“These out-of-state retailers are illegally selling vaping products online that are dangerous to Arkansas children, and it’s time to take a strong stance to stop this practice in our state,” said Attorney General Rutledge. “It is unacceptable for retailers to exploit our youth by selling vaping products to them illegally.”

General Rutledge filed lawsuits today against Utah-based BuyVapor.com, Arizona-based The Vape Co. and Minnesota-based Mystic Juice USA, LLC. While all three companies sold and shipped vape products to customers in Arkansas and failed to confirm the consumers’ ages, which are violations of state law, Mystic Juice also utilized eBay.com to avoid the legal-minimum-age-to-purchase requirements and used deception to bypass eBay’s own policy of not selling tobacco products on its platform. Rutledge sent a letter to eBay earlier this week demanding the removal of all electronic nicotine devices and products from its website.

Earlier this week, Rutledge issued an Enforcement Advisory to 100 online e-cigarette retailers, warning these retailers that it is illegal to sell or ship any tobacco products, including e-cigarettes and e-liquids, to consumers in Arkansas. The advisory warns legal action if businesses are found selling to minors over the internet.

Each ADTPA violation is subject to a fine up to $10,000 per occurrence. To report online retailers in violation of ADTPA or learn more about the dangers of youth vaping, visit ArkansasAG.gov.

Rutledge, Educators and Doctors Discuss Dangers of E-Cigarettes at Bentonville Youth Vaping Summit

Focused on practical solutions for positive change

LITTLE ROCK – Arkansas Attorney General Leslie Rutledge today hosted the Youth Vaping Summit at Bentonville High School, welcoming more than 150 educators, physicians and parents. By partnering with Arkansas Children’s and University of Arkansas Medical Sciences (UAMS), participates received first-hand information on the health risks and long term dangers e-cigarettes and nicotine can have on children and teens.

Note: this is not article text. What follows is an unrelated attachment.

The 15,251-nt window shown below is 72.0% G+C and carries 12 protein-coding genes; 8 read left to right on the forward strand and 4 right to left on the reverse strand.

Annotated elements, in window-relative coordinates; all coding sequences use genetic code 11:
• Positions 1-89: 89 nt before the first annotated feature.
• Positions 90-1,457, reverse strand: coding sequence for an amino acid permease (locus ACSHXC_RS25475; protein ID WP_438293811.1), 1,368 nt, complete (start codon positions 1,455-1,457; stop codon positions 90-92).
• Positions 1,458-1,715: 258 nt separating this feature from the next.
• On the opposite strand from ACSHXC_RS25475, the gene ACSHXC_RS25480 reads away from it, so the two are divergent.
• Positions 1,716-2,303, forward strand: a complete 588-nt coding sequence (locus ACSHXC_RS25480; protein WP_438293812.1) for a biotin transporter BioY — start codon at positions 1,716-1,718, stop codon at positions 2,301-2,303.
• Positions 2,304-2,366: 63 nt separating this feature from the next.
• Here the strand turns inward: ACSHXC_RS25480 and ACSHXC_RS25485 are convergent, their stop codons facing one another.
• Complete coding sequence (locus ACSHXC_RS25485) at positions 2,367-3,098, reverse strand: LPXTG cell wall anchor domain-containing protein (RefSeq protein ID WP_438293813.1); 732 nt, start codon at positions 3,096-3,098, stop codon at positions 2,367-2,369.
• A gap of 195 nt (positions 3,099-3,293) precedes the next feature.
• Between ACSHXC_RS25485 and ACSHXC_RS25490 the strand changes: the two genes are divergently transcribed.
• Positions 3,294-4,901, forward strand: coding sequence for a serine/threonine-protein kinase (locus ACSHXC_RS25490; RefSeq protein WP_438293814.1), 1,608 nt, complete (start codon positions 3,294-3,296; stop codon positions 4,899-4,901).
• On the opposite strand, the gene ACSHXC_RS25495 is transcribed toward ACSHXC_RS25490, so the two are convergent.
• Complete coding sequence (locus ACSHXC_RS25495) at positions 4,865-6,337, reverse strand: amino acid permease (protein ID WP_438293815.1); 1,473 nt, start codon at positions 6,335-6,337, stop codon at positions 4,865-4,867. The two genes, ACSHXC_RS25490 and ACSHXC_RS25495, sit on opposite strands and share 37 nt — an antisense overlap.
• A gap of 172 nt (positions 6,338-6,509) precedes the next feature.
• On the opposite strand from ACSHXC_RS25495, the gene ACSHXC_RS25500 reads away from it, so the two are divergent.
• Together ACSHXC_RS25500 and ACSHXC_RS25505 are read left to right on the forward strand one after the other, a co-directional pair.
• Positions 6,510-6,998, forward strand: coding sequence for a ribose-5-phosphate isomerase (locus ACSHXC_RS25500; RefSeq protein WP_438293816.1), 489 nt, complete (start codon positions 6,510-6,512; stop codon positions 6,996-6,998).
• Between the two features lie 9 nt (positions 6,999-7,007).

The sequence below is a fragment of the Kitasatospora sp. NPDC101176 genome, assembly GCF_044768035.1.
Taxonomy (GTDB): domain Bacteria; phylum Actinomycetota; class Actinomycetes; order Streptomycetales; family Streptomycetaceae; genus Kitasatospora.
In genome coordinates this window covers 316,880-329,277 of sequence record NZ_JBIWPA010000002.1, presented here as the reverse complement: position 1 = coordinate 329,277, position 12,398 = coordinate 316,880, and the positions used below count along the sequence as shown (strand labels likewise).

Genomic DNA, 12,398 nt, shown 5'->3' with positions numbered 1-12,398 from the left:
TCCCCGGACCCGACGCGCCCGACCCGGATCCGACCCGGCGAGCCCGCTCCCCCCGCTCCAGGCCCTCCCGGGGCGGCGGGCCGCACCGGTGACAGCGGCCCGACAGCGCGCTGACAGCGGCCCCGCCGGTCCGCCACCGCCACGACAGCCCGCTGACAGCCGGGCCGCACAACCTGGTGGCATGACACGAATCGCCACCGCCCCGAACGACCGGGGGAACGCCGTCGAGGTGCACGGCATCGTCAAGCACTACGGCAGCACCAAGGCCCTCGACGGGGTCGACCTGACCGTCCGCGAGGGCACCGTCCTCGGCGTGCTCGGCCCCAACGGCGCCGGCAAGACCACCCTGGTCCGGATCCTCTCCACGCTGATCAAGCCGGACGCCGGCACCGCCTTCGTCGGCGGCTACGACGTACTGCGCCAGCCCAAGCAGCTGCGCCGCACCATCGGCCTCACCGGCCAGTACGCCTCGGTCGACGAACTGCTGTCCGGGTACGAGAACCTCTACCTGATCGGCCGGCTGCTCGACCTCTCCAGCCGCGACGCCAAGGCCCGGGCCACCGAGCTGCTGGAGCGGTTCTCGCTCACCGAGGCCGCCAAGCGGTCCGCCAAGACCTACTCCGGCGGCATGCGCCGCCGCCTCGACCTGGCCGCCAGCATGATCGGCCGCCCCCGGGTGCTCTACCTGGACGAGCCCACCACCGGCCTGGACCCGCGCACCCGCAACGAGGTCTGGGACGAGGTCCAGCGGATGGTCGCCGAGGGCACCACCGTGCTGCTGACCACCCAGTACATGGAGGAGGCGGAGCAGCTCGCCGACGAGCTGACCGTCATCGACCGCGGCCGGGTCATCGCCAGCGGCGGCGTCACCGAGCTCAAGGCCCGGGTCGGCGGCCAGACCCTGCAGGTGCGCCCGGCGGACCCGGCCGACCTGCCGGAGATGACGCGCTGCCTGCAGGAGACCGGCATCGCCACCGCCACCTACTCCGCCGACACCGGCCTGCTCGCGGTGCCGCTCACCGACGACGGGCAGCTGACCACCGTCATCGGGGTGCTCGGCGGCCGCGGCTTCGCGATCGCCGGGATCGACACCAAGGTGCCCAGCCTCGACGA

“I often hear the misconception that vaping is safer than cigarettes for children and teens. That’s simply not true,” Attorney General Rutledge said. “I am grateful we could hear the scientific facts directly from the medical leaders in our State who see the negative impact nicotine has on our impressionable children and their future.”

Participants heard from a panel of physicians who spoke on the dangers of vaping and who have experience with the impacts of vaping on youth. They specifically addressed the damage caused to children’s lungs and overall health concerns triggered by e-cigarettes.

E-liquids are under regulated and can be cut with other dangerous products that consumers are unaware of, such as toxic THC. Dr. Joe Thompson, the former Arkansas Surgeon General, spoke on the popular yet poisonous trend of using vape pods and e-cigarette devices to consume marijuana-based products.

Rutledge moderated a panel that included a lawmaker, consumer protection expert and school leaders who also discussed what can be done at the State level to help educate Arkansans on the risks of vaping, enforce the law and find solutions to better serve communities.

Earlier this week in Little Rock, General Rutledge hosted the first Youth Vaping Summit in the State. She announced a new initiative calling on e-commerce retailers including eBay, to be aware that selling tobacco products and devices to Arkansans is against the law and can subject them to fines up to $10,000 per violation. There are additional penalties for products sold to children.

For more information on the dangers of vaping in children and to view Rutledge’s new public service announcement, please visit ArkansasAG.gov.

Youth Vaping Summit Highlights Dangers and Ease of Access to Nicotine Products

Focused on dangers and identifying solutions to the epidemic